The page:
The secrets to capturing motion in your photography

1st October 2016, 05:25pm

When it comes to beach and surf photography, Canon Master, Eugene Tan is one of the best. The guru behind aquabumps.com, a website and gallery in Sydney's Bondi Beach, Eugene shoots in the water regularly and is well versed in how to make water, beach and sports photography truly come to life.

 

 Eugene Tan image

Surfer running on beach by Eugene Tan

I swim with my camera amongst waves and shoot surfers getting tubes. I shoot a lot of moving things because with surfing you're dealing with things that are moving really fast. 


Eugene Tan image

Underwater image of sand and wave by Eugene Tan

Freeze the action or capture motion blur

When shooting movement it's really important to have control over your shutter speed. It all comes down to what you're shooting. If it something that's moving really fast moving and you want to freeze it, you've got to use a shutter speed of 1000th or 2000th of a second - that's really fast and requires a decent amount of light. For really fast shutter speeds, the best time of day is when there is a lot of light going down the lens, but it can freeze the subject in a position that's not really natural and doesn't really tell the story.

I actually really love a little bit of blur in the shot. So say you're photographing a hurdler in motion, use a slower shutter speed: a 40th, a 50th or a 60th. If you go too slow and your subject's moving too fast it'll just turn into a blurry mess. Which is something you don't want, something has to be sharp.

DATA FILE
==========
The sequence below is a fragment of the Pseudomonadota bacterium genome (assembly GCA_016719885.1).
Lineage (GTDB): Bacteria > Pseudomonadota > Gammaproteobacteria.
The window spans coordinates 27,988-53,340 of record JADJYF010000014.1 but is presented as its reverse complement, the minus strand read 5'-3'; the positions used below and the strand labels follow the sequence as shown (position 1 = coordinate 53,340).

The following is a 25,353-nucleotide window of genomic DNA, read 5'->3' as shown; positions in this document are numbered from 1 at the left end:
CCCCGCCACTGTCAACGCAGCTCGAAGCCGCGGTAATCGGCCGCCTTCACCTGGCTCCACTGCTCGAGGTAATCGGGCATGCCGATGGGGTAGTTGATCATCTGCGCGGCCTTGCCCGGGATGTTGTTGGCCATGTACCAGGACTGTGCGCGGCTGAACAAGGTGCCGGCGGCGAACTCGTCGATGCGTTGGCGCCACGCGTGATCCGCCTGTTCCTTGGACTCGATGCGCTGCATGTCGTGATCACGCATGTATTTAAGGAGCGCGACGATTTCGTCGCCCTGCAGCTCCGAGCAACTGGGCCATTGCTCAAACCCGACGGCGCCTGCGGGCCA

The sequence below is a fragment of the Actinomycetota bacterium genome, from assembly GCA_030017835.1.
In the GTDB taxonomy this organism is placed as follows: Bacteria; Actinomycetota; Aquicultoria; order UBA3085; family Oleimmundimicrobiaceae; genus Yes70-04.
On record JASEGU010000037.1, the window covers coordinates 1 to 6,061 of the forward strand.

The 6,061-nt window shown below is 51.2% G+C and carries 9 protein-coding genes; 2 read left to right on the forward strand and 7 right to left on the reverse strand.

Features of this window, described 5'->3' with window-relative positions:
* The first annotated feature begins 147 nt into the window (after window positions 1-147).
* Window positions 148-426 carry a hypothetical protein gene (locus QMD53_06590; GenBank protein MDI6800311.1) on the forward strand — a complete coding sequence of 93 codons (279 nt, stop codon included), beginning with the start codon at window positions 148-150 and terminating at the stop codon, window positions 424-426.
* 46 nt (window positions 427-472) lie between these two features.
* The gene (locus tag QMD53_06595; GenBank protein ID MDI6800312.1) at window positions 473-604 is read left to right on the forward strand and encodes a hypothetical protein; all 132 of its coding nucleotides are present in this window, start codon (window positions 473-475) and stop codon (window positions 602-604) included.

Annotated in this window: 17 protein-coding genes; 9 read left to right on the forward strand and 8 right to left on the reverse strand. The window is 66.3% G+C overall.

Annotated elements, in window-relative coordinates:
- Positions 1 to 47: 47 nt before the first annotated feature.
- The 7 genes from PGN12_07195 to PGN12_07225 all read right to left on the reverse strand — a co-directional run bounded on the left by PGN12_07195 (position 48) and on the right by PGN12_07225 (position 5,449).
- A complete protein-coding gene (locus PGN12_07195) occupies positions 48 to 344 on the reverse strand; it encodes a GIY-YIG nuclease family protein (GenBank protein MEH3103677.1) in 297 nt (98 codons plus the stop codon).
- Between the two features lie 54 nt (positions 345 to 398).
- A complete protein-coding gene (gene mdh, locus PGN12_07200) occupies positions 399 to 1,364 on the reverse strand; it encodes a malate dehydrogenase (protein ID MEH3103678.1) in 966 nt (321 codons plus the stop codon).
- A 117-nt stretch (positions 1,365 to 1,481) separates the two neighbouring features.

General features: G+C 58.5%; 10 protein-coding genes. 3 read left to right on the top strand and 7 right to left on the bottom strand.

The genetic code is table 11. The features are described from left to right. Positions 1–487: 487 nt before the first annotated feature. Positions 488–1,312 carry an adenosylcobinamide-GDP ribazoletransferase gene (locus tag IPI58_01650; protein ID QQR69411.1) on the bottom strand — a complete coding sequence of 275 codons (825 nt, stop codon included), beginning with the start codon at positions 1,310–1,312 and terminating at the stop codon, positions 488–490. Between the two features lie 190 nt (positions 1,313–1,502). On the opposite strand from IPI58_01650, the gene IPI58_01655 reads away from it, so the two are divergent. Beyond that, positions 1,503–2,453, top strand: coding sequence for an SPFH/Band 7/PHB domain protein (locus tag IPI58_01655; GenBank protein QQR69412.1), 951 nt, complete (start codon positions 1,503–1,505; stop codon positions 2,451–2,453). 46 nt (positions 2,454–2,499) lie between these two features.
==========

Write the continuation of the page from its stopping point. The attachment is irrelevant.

Eugene Tan image 

Runner on Bondi Beach showing movement. Image by Eugene Tan

Making the right moves

When shooting movement it's a good idea to shoot quite a few frames. As movement can be tricky to nail, a burst of 10 frames for example will give you a good chance of success.You can also create movement by actually just moving your camera, from panning to just trying to do something abstract such as twisting the camera around to create some movement in the shot. Keep in mind you've got to use a slow shutter speed, a much easier approach than trying to move it super fast.

Good shots normally can tell a story just by looking at them

 
Eugene Tan image

Surfer on wave by Eugene Tan

Three tips to mastering motion in your photography

  1. Shoot something at a really fast shutter speed (such as 1000th or 2000th of a second) or use a slower speed to try panning. Try to get a friend to run around the back yard, see what and how blurry it is and how fast they're moving. 

  2. Experiment with different lighting to create different moods. Mornings deliver warm and rich light, which may make it harder to get the shutter speed you need, whereas middle of the day overhead sun provides a lot of light to play with to freeze things at faster shutter speeds. You can also use artificial sources like flash, which will help you in dimly lit circumstances to get a decent shutter speed.

  3. Also try doing something a little bit more unexpected than what eye level shots reveal. Try the looking down angle from a tree or from a roof. Mess around with your different angles and create something different that you don't normally see every day. 

 

Eugene Tan image

Person lying on beach. Aerial image by Eugene Tan

Image Credit: Eugene Tan
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